HIV-1 Subtypes: Implications for Epidemiology, Pathogenicity, Vaccines and Diagnostics. Workshop Report From the European Commission (DG XII, INCO-DC) and the Joint United Nations Programme on HIV/AIDS

AIDS. 1997 Dec;11(15):17-36.


Forty-three AIDS scientists from Europe, Africa, the United States, Canada, India and China met in Dar es Salaam, Tanzania to discuss the implications of the global variation of HIV (list of participants included in Appendix). This meeting followed an earlier meeting of the Joint United Nations Programme on HIV/AIDS, held in 1996 in Berlin, Germany [1], in which HIV genetic variability was considered in relation to transmissibility. During the Tanzania meeting, available data pertaining to the biological consequences of HIV genetic variation and its ramifications with regard to epidemiology, diagnostics, classification, and vaccine design were systematically reviewed. There was consensus that classification based on genetically defined subtypes provides an important framework for making advances on understanding viral biology and immunology, and for vaccine development. In addition, other groupings of viruses based on immunological and biological characteristics would be also valuable and help to further refine our understanding of the implications of variability. Key elements of the discussion are summarized here in the context of a review of the current literature.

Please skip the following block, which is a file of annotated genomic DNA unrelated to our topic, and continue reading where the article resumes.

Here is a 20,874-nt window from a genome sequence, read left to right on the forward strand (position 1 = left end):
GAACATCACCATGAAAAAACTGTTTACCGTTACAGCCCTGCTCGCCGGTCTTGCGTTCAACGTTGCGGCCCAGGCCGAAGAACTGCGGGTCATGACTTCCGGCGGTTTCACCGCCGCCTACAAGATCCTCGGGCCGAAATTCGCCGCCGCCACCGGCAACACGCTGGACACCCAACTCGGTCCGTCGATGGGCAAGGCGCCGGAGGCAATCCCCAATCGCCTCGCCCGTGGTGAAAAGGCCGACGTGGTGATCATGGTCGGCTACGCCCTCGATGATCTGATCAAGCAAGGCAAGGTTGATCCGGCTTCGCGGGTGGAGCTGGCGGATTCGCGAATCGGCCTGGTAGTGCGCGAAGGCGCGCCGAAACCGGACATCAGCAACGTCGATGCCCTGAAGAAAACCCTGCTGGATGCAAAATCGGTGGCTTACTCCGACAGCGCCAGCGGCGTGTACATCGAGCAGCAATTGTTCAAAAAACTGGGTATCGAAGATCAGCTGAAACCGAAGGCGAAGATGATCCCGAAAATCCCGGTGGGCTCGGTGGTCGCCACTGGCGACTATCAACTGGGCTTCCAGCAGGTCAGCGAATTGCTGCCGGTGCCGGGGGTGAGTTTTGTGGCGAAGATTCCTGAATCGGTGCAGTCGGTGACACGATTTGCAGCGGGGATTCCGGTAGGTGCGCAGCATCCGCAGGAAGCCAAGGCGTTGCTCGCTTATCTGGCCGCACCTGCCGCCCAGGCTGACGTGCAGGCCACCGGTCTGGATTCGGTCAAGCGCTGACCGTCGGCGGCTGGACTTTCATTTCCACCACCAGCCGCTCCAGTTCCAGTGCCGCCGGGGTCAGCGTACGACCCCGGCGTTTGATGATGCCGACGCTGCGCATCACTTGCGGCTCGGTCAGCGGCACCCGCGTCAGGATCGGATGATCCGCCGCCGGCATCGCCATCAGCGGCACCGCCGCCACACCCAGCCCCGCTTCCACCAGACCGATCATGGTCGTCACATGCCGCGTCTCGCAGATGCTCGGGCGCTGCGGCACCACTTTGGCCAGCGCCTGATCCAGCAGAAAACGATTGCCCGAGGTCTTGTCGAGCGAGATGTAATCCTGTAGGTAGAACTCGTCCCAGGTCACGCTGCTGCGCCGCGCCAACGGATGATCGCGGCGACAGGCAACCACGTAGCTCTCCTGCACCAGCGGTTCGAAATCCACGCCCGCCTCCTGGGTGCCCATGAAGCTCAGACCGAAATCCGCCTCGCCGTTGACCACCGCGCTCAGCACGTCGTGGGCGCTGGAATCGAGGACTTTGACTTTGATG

Publication types

  • Research Support, Non-U.S. Gov't
  • Research Support, U.S. Gov't, Non-P.H.S.
  • Research Support, U.S. Gov't, P.H.S.
  • Review

MeSH terms

  • AIDS Vaccines*
  • Animals
  • Drug Design
  • Genetic Variation
  • HIV Infections / diagnosis
  • HIV Infections / epidemiology
  • HIV Infections / prevention & control
  • HIV Infections / virology*
  • HIV-1 / classification
  • HIV-1 / genetics*
  • HIV-1 / pathogenicity
  • Humans


  • AIDS Vaccines